Chinwike Maduabuchi Frontend developer passionate about software engineering.

Using Chart.js in React

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Using Chart.js in React

Editor’s note: This React Chart.js tutorial was last updated on 18 November 2022 to add information on the PieChart and LineChart types in Chart.js.

Data visualization has always been an important part of software engineering and frontend development in particular. There’s always a need to visualize data for our users to help them better understand what is going on in our application.

Chart.js is a popular JavaScript library used for creating flexible charts on websites, and in this tutorial, you’ll learn how to use Chart.js in a React environment.

We’ll cover:

Prerequisites

To follow along, you’ll need a basic understanding of the React framework. React’s documentation is a good place to start.

Installing Chart.js in a React project

I’ll be using CodeSandbox to set up a new React app but you can choose to set up a React application with whichever tool you’re comfortable with. The project’s Sandbox is available here.

To create a fresh React template in CodeSandbox, open a new tab in your browser and type in react.new.

Next, in the dependencies section, add these two libraries:

  • chart.js
  • react-chartjs-2

If you’re working from the terminal, you can install these libraries with the following command:

npm install chart.js react-chartjs-2

React-chartjs-2 is a React wrapper for Chart.js 2.0 and 3.0, letting us use Chart.js elements as React components.

In this post, we will create three charts that delineate the number of users gained in a company with makeshift data.

Creating the makeshift data

From the file tree, create a utils folder and store a Data.js file. Here, we’ll store the data and export it to a separate component for rendering the chart.

Input the contents of Data.js with the code below:

// utils/Data.js
export const Data = [
  {
    id: 1,
    year: 2016,
    userGain: 80000,
    userLost: 823
  },
  {
    id: 2,
    year: 2017,
    userGain: 45677,
    userLost: 345
  },
  {
    id: 3,
    year: 2018,
    userGain: 78888,
    userLost: 555
  },
  {
    id: 4,
    year: 2019,
    userGain: 90000,
    userLost: 4555
  },
  {
    id: 5,
    year: 2020,
    userGain: 4300,
    userLost: 234
  }
];

You can now import this data and feed it to a Chart.js component to present it. But before we do that, let’s understand the API of the component in the react-chartjs-2 package.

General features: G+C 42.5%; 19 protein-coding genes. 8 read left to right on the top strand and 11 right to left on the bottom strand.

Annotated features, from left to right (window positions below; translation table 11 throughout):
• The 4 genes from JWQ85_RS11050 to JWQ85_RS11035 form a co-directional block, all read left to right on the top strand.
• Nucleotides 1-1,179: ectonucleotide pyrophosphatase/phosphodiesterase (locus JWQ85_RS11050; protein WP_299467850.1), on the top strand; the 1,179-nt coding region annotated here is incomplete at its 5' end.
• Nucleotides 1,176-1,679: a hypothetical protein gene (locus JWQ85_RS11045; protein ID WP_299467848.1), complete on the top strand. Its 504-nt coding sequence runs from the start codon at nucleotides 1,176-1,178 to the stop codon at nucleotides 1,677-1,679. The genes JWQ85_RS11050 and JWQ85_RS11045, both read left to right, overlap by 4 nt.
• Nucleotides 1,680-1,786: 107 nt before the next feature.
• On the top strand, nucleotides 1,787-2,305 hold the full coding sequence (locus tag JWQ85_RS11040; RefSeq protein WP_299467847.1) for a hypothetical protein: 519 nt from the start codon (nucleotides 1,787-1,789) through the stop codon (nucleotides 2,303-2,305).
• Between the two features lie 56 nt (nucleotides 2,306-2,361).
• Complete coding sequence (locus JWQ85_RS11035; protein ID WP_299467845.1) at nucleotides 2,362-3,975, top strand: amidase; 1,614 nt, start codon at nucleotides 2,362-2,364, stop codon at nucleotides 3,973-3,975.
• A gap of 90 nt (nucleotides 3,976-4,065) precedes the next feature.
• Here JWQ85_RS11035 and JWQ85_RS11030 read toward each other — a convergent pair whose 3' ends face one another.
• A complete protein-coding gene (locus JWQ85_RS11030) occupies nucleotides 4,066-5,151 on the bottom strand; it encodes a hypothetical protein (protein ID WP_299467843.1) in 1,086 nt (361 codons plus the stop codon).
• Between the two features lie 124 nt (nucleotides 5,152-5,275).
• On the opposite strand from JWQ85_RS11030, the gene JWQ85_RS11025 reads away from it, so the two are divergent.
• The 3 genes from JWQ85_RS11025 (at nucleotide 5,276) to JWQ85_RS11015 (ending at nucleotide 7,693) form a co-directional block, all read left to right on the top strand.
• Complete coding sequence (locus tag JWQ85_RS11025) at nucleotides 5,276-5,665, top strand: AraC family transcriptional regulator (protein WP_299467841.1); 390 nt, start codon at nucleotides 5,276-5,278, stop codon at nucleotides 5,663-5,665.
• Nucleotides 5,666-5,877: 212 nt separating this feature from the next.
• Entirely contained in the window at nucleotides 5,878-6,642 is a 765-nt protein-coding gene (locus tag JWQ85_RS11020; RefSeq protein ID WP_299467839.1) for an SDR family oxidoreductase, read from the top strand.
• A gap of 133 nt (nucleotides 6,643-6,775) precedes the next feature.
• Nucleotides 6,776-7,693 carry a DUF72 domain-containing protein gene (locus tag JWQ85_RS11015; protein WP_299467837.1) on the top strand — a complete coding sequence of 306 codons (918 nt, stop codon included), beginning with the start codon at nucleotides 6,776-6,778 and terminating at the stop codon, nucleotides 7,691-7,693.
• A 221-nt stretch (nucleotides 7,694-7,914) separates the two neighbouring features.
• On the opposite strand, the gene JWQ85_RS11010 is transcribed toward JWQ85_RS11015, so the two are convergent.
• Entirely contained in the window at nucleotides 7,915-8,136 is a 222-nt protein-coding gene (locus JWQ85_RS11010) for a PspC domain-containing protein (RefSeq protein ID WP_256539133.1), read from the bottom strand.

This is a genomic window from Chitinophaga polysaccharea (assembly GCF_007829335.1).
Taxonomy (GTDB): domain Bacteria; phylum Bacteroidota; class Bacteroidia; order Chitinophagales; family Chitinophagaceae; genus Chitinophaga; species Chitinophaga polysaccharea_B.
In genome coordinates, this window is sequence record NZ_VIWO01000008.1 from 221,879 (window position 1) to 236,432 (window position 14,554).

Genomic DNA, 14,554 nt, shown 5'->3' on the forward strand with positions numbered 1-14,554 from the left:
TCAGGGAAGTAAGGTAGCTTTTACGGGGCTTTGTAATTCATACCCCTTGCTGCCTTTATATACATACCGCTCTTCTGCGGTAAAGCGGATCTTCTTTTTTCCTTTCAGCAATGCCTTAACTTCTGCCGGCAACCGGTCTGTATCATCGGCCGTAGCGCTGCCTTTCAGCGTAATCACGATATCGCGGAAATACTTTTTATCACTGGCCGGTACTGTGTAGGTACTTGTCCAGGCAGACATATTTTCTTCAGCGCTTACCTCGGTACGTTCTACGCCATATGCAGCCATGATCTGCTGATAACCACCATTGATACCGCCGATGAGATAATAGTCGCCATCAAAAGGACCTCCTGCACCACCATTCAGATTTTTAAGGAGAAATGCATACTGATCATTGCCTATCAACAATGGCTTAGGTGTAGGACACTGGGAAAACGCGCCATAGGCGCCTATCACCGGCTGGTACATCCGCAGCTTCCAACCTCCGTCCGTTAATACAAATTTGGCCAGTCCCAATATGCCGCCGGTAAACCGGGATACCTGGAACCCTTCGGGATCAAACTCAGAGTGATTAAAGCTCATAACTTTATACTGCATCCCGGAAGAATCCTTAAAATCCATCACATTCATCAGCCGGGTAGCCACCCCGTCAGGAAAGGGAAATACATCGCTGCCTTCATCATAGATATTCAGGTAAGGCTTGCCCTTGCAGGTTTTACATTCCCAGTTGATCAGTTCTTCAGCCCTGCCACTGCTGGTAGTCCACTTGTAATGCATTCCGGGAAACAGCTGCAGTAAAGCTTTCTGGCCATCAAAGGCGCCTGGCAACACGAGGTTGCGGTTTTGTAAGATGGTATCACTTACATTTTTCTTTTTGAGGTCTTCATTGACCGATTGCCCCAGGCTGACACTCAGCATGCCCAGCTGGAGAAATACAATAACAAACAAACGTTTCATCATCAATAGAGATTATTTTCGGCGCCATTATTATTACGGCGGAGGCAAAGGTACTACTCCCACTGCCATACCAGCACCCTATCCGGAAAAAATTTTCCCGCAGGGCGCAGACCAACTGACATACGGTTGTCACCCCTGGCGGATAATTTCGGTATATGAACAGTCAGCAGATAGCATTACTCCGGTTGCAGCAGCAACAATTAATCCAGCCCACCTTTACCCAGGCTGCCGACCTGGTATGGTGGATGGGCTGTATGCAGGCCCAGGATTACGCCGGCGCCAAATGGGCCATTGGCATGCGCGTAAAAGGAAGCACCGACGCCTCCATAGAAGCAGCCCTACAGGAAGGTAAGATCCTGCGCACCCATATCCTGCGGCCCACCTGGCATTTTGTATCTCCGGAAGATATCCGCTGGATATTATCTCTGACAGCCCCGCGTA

Chart.js React components

react-chartjs-2 offers a variety of chart types to select from. These include Bar, Radial, Pie, etc. The React components from this package accept a number of props, the two main ones being data and options.

The data prop takes in an object similar to the one below:

const data = {
        labels: ['Red', 'Orange', 'Blue'],
        // datasets is an array of objects where each object represents a set of data to display corresponding to the labels above. for brevity, we'll keep it at one object
        datasets: [
            {
              label: 'Popularity of colours'
              data: [55, 23, 96],
              // you can set indiviual colors for each bar
              backgroundColor: [
                'rgba(255, 255, 255, 0.6)'
                'rgba(255, 255, 255, 0.6)'
                'rgba(255, 255, 255, 0.6)'
              ],
              borderWidth: 1,
            }
        ]
}

backgroundColor and borderWidth are just some of the properties that can be added to the datasets array. View the full list of acceptable proprieties here.

Now that we know how the data object is set up, you can populate it with data from the Data.js file.

Creating a Chart.js pie chart

In App.js, we will replicate the schema for the data prop in a chartData variable created using the useState Hook.

The labels and dataset array can be populated with our makeshift data by using the JavaScript map method. Edit App.js with the following code:

// App.js
import { useState } from "react";
import { Data } from "./Data";
import "./styles.css";

export default function App() {
  const [chartData, setChartData] = useState({
    labels: Data.map((data) => data.year), 
    datasets: [
      {
        label: "Users Gained ",
        data: Data.map((data) => data.userGain),
        backgroundColor: [
          "rgba(75,192,192,1)",
          "#ecf0f1",
          "#50AF95",
          "#f3ba2f",
          "#2a71d0"
        ],
        borderColor: "black",
        borderWidth: 2
      }
    ]
  });

  return (
    <div className="App">
      <p>Using Chart.js in React</p>
    </div>
  );
}

What we’ve done above is prepare the data we want to represent on different charts in an object named chartData. This state can then be passed to a PieChart component, which will render a pie chart.



Create a components folder in src and create an empty PieChart.js that you will import as such:

// App.js
import { useState } from "react";
import { Data } from "./Data";
import PieChart from "../components/PieChart";